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Reviews the history of immigration to the United States up to the restrictive law passed in 1924. A dramatized scene in a European steamship office is used to show the economic, political and religious motives for immigration. Contains scenes of Ellis Island and New York City in the early 20th century.
This movie is part of the collection: Prelinger Archives
Producer: Encyclopaedia Britannica Films, Inc.
Audio/Visual: Sd, B&W
Keywords: Immigration; Diversity; U.S. History: 1900-1927
Creative Commons license: Public Domain
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Subject: All That to Immigarate to the US?
You, you, you, you...you mean..learn the English language in school? Go through some kinda process where they weed out criminals? Check people for bedbugs and stuff? Turn some people away? Yikes! What was that all about? Thank God they just opened up the derned borders and let 'em all in like flies through an open screen door. Just think, we probably have less government employees nowadays because we dont have to staff those busy immigration posts anymore. And after all, its easier to follow terrorists and drug cartels when they're in your own backyard, isn't it? Makes sense to me.
Yes onward and upward! As I view this horrid film of the utter people abuse of yesteryear, I realize America is on the right track!
Subject: Made after W.W.II
A 1946 film shortly made after World War II. Of course it was going be optimistic. It conceintrates on the major groups that immigrated here in the 19th and first quarter of the twentieth century. While a more enlightened and accurate history of our country is taught now, for its time it did a good job.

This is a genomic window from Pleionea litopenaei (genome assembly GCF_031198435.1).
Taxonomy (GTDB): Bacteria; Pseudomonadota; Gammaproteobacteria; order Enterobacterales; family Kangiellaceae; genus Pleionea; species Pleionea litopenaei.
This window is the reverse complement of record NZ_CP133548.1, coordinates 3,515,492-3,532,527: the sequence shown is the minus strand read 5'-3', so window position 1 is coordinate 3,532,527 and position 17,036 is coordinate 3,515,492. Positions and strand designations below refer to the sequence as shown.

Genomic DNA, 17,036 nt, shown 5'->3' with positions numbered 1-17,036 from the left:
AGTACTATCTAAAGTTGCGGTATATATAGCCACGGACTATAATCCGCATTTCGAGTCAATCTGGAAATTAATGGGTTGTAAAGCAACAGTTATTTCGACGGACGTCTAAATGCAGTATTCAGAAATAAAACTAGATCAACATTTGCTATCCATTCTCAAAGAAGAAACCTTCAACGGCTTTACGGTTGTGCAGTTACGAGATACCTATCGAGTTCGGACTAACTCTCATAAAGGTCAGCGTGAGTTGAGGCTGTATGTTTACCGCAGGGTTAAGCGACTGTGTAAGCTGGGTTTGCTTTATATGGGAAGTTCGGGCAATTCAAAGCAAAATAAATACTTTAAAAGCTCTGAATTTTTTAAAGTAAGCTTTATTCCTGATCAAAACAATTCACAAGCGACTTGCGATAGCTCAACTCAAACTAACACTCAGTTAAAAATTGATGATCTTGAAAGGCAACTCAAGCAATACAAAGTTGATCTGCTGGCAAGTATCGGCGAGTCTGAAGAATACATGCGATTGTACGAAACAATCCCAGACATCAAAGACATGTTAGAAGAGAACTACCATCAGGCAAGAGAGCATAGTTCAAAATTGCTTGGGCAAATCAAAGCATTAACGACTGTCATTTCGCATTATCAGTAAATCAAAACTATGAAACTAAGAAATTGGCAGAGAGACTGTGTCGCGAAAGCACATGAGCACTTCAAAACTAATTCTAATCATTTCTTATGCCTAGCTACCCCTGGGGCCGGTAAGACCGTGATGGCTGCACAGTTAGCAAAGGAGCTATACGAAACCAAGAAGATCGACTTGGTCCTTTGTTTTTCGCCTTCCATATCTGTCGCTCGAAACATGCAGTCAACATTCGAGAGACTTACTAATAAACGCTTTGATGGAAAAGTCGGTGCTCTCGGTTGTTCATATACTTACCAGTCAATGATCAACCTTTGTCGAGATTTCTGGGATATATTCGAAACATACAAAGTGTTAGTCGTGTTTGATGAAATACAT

Subject: A Small World After All
An optimistic and assimilationist history of immigration to America made in 1946. Since just about all of the immigrants we see in this film are white, they easily fit themselves into American life. Interestingly, the film mentions membership in trade unions as one of the ways that different immigrant groups learn to ÃÂÃÂwork together.ÃÂÃÂ Trade unions were still viewed positively in 1946, but as the postwar years went on and anti-communist hysteria took hold in America, that would unfortunately change.
According to the film, immigrants came to America in order to be able to own land, hold independent political views and escape religious persecution. But does America really represent those freedoms anymore? As the years go on America is starting to become more and more like the oppressive Old Countries our ancestors wanted so badly to get away from.
Subject: Welcome all of you white people!
A pretty shocking and historically incorrect film which first blurts out that everyone in the United States is an immigrant, blatantly ignoring any mention of American Indians. Then we the atypical european family arriving from wherever they were to Ellis Island. We know that they'll have a nicer time here because we don't mind your religion or language (but color is another story all together it seems). This is a fairly historically important film, for all the wrong reasons.